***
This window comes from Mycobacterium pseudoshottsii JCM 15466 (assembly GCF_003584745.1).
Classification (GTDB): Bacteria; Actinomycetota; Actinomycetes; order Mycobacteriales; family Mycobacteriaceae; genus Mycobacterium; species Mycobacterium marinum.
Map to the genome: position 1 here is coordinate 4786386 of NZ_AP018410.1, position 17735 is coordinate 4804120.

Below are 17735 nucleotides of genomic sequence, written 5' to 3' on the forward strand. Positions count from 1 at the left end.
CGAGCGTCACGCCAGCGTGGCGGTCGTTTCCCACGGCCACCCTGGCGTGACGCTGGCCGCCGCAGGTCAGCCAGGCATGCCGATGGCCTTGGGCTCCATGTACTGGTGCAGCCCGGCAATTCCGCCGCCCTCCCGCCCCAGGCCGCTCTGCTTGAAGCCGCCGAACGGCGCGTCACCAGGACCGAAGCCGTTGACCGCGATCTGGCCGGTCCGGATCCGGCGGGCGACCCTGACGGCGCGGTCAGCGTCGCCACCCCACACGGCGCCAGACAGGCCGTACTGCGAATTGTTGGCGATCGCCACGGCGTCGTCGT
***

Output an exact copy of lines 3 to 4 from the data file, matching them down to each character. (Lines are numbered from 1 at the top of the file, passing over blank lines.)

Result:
Map to the genome: position 1 here is coordinate 4786386 of NZ_AP018410.1, position 17735 is coordinate 4804120.

Below are 17735 nucleotides of genomic sequence, written 5' to 3' on the forward strand. Positions count from 1 at the left end.